Alternatively, the sensor 58 may be of a capacitive type, in which the proximity of an operator's hand, without electrical contact, modifies the capacitance of the sensor. The time constant of the sensor circuit is sufficiently long as to keep the transistor 50 conducting for at least a sufficient time to allow a change from minimum to maximum phase angle, or vice versa. If desired, an auxiliary capacitor (not shown) may be connected in parallel with the sensor unit 58, to trim the time constant. When the operator's hand is removed, the charge on the capacitor 56 is dissipated through the resistor 54 and the charge between the terminals of the sensor 58 is dissipated by leakage, so that the operation may be repeated subsequently in the same way as described above.
By use of the present invention, the polarity of the plug 16 is irrelevant, because operation is identical, irrespective of the relative polarity of lines L1 and L2. This is because the DC potential of the sensor circuit is isolated from the AC line.
The circuit of the present invention is not limited to the position of the sensor unit 58, even though the sensor circuit is a high impedance circuit, because the presence of the diode 60 and the filter incorporating the capacitor 56 provide superior immunity from transient noise signals, including the common 60 Hz. noise by restricting response of the circuit to a DC control signal.
It is apparent that various additions and modifications may be made in the apparatus of the present invention without departing from the essential features of novelty thereof, which are intended to be defined and secured by the appended claims. For example, discrete components or a different IC may be used, and the remote sensor may be used in applications other than dimmer controls.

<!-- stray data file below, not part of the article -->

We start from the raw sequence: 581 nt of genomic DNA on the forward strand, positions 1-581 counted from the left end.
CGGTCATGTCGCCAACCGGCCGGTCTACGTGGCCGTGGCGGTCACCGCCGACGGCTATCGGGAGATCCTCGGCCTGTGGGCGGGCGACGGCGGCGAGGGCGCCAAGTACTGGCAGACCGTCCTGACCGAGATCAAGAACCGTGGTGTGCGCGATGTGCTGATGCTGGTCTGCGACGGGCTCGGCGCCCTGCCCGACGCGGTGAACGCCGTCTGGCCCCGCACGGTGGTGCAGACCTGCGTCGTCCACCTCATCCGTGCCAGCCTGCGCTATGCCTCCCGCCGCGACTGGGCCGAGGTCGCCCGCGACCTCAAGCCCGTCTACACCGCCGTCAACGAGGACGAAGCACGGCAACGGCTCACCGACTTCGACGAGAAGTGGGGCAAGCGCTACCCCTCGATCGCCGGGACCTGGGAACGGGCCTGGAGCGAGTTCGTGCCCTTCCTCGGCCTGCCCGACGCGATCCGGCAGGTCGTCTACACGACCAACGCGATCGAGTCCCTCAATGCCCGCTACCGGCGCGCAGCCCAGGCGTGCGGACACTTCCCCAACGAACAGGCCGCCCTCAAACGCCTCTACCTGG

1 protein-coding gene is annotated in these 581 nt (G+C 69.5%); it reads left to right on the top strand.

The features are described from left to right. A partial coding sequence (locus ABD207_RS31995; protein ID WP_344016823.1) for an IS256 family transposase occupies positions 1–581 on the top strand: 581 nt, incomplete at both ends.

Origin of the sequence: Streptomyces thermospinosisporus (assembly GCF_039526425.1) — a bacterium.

|Cited Patent||Filing date||Publication date||Applicant||Title|
|US3862432 *||Mar 12, 1973||Jan 21, 1975||Magic Dot Inc||Touch actuated electronic switch|
|US4023052 *||Sep 9, 1974||May 10, 1977||U.S. Philips Corporation||Touch control arrangement|
|US4053789 *||Aug 27, 1976||Oct 11, 1977||Honeywell Inc.||Touch actuated system responsive to a combination of resistance and capacitance|
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|Citing Patent||Filing date||Publication date||Applicant||Title|
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|U.S. Classification||315/291, 307/116, 315/199, 327/260, 327/517, 315/362|
|Cooperative Classification||H05B39/085, Y10T307/766|
|Mar 31, 1981||AS||Assignment|
Owner name: B.F. TECHNOLOGY, INC., 2352 UTAH AVENUE, EL SEGUND
Free format text: ASSIGNMENT OF ASSIGNORS INTEREST.;ASSIGNOR:BEATRICE FOODS CO.;REEL/FRAME:003842/0349
Effective date: 19810317
|Jan 23, 1984||AS||Assignment|
Owner name: ELECTRONIC BALLAST TECHNOLOGY, INC., A CORP OF CA
Free format text: CHANGE OF NAME;ASSIGNOR:B.F. TECHNOLOGY, INC.;REEL/FRAME:004212/0580
Effective date: 19830317